STOCKHOLM (Reuters) - Swedes may get an answer on Wednesday to the mystery of who shot Social Democrat Prime Minister Olof Palme when the Swedish prosecutor in charge of the case presents his conclusions to an investigation that has lasted 34 years.
Palme was shot dead in central Stockholm in 1986 after a visit to the cinema with his wife and son. The murder sparked a massive manhunt and a plethora of conspiracy theories involving shadowy forces ranging from the CIA and Kurdish separatists to the South African security services.
While a petty criminal was convicted of Palme’s killing, the judgement was later overturned and the police’s failure to identify the culprit has left a scar on the psyche of a country that still prides itself on how safe it is to walk its streets.
Palme was prime minister between 1969 and 1976 and between 1982 and 1986. Some hail him as the architect of modern Sweden, but conservatives hated his anti-colonial views and criticism of the United States.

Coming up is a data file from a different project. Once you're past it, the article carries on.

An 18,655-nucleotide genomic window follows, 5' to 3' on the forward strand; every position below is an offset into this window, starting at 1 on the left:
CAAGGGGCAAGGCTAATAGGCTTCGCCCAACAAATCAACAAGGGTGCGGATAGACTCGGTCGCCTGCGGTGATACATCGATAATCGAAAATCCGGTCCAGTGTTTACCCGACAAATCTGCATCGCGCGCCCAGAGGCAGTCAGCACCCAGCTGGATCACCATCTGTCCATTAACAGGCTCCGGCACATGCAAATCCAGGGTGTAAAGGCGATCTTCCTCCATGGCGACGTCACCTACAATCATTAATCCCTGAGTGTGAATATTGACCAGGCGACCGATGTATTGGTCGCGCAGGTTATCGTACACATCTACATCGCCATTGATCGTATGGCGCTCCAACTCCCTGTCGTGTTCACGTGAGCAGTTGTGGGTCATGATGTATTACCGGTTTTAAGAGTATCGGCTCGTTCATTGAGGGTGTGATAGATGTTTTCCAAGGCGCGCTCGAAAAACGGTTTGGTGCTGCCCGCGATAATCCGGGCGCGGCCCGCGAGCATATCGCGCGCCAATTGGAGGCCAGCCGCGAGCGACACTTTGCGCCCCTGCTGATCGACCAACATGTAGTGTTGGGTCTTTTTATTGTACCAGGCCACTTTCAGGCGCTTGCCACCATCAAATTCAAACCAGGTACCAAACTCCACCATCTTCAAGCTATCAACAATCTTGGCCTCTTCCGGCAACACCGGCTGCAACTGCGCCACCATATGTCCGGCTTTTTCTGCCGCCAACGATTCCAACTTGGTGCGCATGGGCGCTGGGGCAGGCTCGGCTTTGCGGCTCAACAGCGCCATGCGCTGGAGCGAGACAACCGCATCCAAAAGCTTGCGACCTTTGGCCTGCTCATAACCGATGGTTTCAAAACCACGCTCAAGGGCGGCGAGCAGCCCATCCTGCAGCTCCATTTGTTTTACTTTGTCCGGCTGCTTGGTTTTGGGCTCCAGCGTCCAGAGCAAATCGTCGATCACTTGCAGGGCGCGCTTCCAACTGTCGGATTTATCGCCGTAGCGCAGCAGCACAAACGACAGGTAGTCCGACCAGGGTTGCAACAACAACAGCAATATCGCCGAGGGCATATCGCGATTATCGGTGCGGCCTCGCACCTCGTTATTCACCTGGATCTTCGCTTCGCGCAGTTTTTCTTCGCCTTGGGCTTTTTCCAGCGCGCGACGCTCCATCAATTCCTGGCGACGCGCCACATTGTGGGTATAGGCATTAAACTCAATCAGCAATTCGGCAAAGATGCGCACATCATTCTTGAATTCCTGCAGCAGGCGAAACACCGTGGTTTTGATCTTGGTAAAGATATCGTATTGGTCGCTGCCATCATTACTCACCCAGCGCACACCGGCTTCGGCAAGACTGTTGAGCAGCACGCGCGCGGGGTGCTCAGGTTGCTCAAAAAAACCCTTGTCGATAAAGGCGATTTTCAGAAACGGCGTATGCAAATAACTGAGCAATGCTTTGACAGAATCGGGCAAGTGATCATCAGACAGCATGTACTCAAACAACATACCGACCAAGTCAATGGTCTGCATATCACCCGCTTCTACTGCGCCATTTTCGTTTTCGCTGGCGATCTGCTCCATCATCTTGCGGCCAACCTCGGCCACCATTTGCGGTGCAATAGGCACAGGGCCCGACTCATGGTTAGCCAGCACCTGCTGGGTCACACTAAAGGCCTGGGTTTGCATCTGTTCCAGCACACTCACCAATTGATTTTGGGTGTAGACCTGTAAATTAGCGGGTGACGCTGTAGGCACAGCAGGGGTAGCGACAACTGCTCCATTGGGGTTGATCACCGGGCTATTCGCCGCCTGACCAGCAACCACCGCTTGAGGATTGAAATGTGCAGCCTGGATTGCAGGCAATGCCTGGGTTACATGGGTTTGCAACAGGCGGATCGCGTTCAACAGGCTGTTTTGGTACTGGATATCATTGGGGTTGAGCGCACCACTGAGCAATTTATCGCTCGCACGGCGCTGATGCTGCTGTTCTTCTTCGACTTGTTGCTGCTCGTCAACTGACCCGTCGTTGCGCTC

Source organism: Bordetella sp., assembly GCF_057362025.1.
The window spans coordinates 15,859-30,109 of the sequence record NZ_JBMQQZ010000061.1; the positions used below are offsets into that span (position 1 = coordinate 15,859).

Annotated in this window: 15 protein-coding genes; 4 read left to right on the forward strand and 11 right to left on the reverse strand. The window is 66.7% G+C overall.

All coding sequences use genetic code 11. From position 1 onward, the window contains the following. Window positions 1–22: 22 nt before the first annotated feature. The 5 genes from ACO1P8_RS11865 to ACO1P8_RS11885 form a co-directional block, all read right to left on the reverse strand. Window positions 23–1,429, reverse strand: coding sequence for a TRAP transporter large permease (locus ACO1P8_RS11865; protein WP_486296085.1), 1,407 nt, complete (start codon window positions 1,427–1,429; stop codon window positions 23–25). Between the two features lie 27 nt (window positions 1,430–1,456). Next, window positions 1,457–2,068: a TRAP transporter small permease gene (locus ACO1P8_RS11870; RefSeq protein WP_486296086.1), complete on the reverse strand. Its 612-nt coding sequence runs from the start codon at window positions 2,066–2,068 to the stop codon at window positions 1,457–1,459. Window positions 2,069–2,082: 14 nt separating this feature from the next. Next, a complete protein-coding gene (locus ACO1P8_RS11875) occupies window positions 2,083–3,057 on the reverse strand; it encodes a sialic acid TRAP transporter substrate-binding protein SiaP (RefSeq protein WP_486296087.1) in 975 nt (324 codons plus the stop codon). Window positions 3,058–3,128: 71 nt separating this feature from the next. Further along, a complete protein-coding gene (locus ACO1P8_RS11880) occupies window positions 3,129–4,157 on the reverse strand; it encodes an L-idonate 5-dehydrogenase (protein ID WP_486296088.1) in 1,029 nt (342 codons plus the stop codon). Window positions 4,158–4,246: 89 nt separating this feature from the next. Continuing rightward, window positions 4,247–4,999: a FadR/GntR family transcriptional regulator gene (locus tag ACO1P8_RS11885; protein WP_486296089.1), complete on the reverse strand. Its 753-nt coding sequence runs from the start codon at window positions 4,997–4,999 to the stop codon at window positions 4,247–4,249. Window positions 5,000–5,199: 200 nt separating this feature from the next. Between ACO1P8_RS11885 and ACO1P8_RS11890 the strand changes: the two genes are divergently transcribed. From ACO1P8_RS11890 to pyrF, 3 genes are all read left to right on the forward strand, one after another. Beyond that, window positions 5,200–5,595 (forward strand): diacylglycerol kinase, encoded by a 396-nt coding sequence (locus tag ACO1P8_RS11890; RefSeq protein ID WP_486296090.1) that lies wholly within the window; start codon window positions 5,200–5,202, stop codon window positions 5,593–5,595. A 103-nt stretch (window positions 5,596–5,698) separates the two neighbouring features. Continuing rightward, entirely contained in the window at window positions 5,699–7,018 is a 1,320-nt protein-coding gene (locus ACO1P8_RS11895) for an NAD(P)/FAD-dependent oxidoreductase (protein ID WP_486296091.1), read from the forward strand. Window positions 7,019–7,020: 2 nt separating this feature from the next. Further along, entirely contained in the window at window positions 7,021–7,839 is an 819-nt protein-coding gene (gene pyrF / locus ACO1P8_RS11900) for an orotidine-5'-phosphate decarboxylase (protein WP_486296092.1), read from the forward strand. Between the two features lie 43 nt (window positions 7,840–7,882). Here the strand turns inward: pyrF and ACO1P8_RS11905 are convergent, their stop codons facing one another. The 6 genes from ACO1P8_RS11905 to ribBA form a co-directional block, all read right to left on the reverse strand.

So many years after the killing, few Swedes had expected a resolution of the nation’s most high-profile murder case, and prosecutor Krister Petersson’s announcement in February that he was close to wrapping it up ignited a storm of debate.
He has been tight-lipped since then, but on Wednesday, Petersson will announce his conclusions at a news conference that has attracted huge media attention, knocking coronavirus updates off many newspaper front pages.
A comment by Petersson that he may not be able to bring a prosecution has been seen as a suggestion that the suspected killer is already dead.
And naming a suspect may not end put an end to the conspiracy theories.
“If we get a clear answer, it will mean that one of the biggest political and judicial mysteries in Sweden has finally been solved,” Gunnar Wall, a journalist who has written several books about Palme’s killing, said.
“If what is put forward now is another uncertain hypothesis ...it will just strengthen the feeling that many people have that the Swedish justice system does not work very well.”
Reporting by Simon Johnson; editing by Philippa Fletcher